On June 5, 2024, Hilco Real Estate Sales, a real estate advisory firm whose expertise includes bankruptcy services, announced the sale of a 4.2-acre site in Wylie, Texas. Located on State Highway 78, the site is shovel-ready for the development of 34 townhomes. The sale is a result of an order by the US Bankruptcy Court Eastern District of Texas regarding Serene District Townhomes, LLC. Interested buyers must submit their bids by July 19.

Source: Google Maps

The site certainly is not an unattractive spot for development. As illustrated by the above satellite imagery, the surrounding area is flush with both residential and retail development. Hilco indicates the Planned Development District zoning allows for commercial development, taking full advantage of the highway frontage offered by the parcel. Steve Madura, senior vice president at Hilco, spoke to the benefits of the location:

This prime parcel in Wylie represents a remarkable opportunity for developers and investors. The combination of shovel-ready status, flexible development options, and strategic location within the rapidly growing Dallas-Fort Worth MSA makes this property exceptionally desirable.

The sale's inclusion of development and engineering plans may make prospective buyers reluctant to stray from the existing townhouse plans. These townhouse plans include the following:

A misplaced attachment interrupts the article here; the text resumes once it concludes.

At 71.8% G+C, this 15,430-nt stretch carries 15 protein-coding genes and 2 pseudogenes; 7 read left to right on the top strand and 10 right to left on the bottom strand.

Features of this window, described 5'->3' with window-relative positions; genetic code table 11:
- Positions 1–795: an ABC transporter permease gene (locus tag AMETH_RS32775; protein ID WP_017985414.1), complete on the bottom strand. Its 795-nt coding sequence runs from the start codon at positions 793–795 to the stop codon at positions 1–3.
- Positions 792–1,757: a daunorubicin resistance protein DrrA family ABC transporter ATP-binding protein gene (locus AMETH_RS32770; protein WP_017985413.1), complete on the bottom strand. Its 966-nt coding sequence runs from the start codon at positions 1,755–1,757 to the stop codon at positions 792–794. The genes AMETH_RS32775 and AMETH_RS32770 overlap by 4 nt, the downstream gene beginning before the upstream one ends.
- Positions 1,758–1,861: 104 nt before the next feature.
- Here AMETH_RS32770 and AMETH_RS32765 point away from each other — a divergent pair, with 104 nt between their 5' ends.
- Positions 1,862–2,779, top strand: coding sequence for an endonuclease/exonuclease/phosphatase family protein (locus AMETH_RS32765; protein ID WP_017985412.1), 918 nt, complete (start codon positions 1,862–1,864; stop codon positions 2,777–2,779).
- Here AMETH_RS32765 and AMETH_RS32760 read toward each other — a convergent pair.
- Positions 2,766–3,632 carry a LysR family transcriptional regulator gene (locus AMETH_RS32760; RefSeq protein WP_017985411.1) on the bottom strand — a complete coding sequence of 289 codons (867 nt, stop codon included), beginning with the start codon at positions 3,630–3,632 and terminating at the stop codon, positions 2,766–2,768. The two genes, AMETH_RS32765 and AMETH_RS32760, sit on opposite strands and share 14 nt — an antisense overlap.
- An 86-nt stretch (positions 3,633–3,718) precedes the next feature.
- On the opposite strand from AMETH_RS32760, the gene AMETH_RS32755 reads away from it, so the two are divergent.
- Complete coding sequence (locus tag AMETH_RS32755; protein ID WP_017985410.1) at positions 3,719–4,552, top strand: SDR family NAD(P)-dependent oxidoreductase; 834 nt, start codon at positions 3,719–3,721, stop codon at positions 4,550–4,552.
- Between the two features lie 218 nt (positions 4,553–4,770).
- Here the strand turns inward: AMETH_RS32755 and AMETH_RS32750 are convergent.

• 14 units | 3-bed/3-bath 
  • 20 units | 3-bed/2.5-bath
  • Attached 2-car garages
  • Community center
  • Pool & recreational sports areas

Source: Hilco Real Estate Sales

Despite being a relatively small development, this bankruptcy sale should not be dismissed. The circumstances of the bankruptcy are unclear but both macro-scale capital markets and the DFW market seem to imply this may become a more common occurrence. The supply of housing The Metroplex has exploded to meet the demand from population growth. However, especially in outer suburbs such as Wylie, there is a threat of oversupply (or overly optimistic NOI growth assumptions), testing developers' appetite for risk.

Equity investors' intestinal fortitude may come up short in attracting other parts of the capital stack, leading to bankruptcies like this. Regional banks remain under pressure and largely over-exposed to commercial real estate. Additionally, elevated interest rates allowed investors to enjoy healthy yields from assets lower on the risk spectrum. These factors, among others, may lead to available capital drying up, a recipe for bankruptcy should there be a need for refinancing. Investors should keep a keen eye on their own liquidity as well as potential opportunities resulting from distressed assets.